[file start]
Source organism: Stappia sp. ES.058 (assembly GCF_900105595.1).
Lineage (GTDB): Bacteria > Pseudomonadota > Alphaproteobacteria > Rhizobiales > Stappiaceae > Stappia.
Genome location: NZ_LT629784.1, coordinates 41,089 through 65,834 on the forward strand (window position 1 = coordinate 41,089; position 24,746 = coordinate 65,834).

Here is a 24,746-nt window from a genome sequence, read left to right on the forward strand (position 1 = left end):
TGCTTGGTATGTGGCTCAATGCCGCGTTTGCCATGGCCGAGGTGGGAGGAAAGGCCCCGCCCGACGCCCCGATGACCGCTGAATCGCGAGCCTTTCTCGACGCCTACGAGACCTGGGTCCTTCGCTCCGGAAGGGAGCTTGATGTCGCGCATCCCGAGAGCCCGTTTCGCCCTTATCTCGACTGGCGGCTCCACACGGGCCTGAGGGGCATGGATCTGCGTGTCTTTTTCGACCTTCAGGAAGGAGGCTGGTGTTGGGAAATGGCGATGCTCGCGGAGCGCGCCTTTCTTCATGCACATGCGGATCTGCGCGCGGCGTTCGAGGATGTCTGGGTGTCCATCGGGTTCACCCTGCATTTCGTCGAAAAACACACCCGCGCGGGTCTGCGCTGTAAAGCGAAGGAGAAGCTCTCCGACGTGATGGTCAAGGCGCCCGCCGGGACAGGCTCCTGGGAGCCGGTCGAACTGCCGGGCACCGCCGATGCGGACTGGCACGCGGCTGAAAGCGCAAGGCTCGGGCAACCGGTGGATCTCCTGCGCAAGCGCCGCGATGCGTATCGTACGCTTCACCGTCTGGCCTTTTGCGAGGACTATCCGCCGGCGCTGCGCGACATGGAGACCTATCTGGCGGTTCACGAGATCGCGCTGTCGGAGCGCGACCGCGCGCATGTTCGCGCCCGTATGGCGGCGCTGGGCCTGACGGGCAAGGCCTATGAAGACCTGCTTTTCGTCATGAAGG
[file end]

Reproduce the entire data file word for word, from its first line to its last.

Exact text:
Source organism: Stappia sp. ES.058 (assembly GCF_900105595.1).
Lineage (GTDB): Bacteria > Pseudomonadota > Alphaproteobacteria > Rhizobiales > Stappiaceae > Stappia.
Genome location: NZ_LT629784.1, coordinates 41,089 through 65,834 on the forward strand (window position 1 = coordinate 41,089; position 24,746 = coordinate 65,834).

Here is a 24,746-nt window from a genome sequence, read left to right on the forward strand (position 1 = left end):
TGCTTGGTATGTGGCTCAATGCCGCGTTTGCCATGGCCGAGGTGGGAGGAAAGGCCCCGCCCGACGCCCCGATGACCGCTGAATCGCGAGCCTTTCTCGACGCCTACGAGACCTGGGTCCTTCGCTCCGGAAGGGAGCTTGATGTCGCGCATCCCGAGAGCCCGTTTCGCCCTTATCTCGACTGGCGGCTCCACACGGGCCTGAGGGGCATGGATCTGCGTGTCTTTTTCGACCTTCAGGAAGGAGGCTGGTGTTGGGAAATGGCGATGCTCGCGGAGCGCGCCTTTCTTCATGCACATGCGGATCTGCGCGCGGCGTTCGAGGATGTCTGGGTGTCCATCGGGTTCACCCTGCATTTCGTCGAAAAACACACCCGCGCGGGTCTGCGCTGTAAAGCGAAGGAGAAGCTCTCCGACGTGATGGTCAAGGCGCCCGCCGGGACAGGCTCCTGGGAGCCGGTCGAACTGCCGGGCACCGCCGATGCGGACTGGCACGCGGCTGAAAGCGCAAGGCTCGGGCAACCGGTGGATCTCCTGCGCAAGCGCCGCGATGCGTATCGTACGCTTCACCGTCTGGCCTTTTGCGAGGACTATCCGCCGGCGCTGCGCGACATGGAGACCTATCTGGCGGTTCACGAGATCGCGCTGTCGGAGCGCGACCGCGCGCATGTTCGCGCCCGTATGGCGGCGCTGGGCCTGACGGGCAAGGCCTATGAAGACCTGCTTTTCGTCATGAAGG